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Dead Men's Music

''It's sad,'' she said. ''All those people alone in rooms practicing dead men's music.''

That's me talking. In the New York Times in 1989 in an article called Not One of the Elect, But One of the Happy. At the time, I didn't realize how apt the title was, or how many people would still be sitting alone in rooms practicing dead men's music 24 years later.

Not that it isn't great stuff. As I write this, I'm listening to Rachmaninoff's Third Piano Concerto. (Martha Argerich - my favorite pianist.) 

This week, I received a delightful Facebook message from a reader:

While teaching Nicholas today, he asked me who Haley Allison-Lauria was and whether she was (or he) the "Extraordinary Kid" in the Piano Town Piece.

I responded:

Yes, Haley Allison-Lauria was the little girl I wrote the piece for. And she was an extraordinary little girl, bright and a bit of a handful. I wrote the entire piece in my sleep, and got up in the morning and wrote it all down - all completed. That's the only time that ever happened. Haley was a delightful little girl, and the line about Hayley's comet was a nod to her name. Thanks for asking!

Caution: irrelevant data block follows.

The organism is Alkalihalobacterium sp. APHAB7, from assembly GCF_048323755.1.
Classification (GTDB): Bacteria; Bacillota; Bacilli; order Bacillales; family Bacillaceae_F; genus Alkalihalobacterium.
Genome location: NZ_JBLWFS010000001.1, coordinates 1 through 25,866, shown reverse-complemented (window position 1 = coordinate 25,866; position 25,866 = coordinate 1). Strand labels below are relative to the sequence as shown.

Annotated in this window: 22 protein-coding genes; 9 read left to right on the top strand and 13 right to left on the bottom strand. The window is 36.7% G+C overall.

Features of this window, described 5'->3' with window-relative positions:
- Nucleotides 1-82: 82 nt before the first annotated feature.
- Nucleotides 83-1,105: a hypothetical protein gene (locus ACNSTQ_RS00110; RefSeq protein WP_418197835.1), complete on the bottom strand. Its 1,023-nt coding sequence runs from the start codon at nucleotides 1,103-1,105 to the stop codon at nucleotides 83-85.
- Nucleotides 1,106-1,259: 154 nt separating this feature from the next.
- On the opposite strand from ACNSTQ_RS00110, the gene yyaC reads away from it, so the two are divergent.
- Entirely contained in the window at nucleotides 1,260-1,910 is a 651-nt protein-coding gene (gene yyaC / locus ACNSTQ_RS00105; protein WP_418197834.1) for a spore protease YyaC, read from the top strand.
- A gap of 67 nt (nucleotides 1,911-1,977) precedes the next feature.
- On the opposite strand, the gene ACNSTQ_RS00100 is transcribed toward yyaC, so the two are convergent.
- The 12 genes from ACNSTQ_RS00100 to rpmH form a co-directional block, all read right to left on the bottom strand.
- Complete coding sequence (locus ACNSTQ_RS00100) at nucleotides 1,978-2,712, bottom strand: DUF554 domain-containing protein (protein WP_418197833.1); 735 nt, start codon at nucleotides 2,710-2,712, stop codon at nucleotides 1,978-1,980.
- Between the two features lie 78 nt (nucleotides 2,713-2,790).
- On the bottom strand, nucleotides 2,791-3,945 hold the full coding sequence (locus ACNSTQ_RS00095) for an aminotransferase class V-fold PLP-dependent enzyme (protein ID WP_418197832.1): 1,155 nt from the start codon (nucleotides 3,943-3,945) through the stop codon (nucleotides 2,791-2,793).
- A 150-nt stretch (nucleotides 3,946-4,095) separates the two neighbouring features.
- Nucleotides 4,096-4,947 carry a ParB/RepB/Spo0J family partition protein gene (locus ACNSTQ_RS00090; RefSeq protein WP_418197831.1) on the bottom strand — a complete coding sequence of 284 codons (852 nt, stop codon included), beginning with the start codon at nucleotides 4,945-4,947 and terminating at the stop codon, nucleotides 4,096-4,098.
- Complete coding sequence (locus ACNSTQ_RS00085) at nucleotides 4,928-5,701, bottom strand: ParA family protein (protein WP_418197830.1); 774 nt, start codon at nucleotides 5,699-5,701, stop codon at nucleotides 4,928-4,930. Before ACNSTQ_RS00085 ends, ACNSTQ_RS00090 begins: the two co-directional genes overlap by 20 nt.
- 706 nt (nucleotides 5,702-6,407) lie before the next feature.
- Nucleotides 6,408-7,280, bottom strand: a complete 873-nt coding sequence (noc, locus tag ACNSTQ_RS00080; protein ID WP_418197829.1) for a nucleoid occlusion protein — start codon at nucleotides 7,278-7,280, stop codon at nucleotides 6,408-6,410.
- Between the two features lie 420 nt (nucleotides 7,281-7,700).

This week my student Jacob made a little video for the composer Elissa Milne. Why? Because she's alive! Just like me. And Wendy Stevens, Melody Bober, Robert Vandall, Cathleen Rollin, Dennis Alexander and Nancy and Randy Faber. All of us are walking around on the planet right now! Connected through the web and writing for you and your students.

I can tell you that I love to hear from people who are enjoying my work. I read what you write to me. I respond to your questions. I like to help solve thorny problems. I know what it's like to feel isolated as a teacher and embarrassed to ask for help.

I will never write music as amazing as J.S. Bach. Or Ravel. Or Rachmaninoff.

But I've got one thing going for me that they don't. I'm alive.

Is there a composer you need to connect with today?

Paramedics at the Piano Lesson

Only if it's Always True

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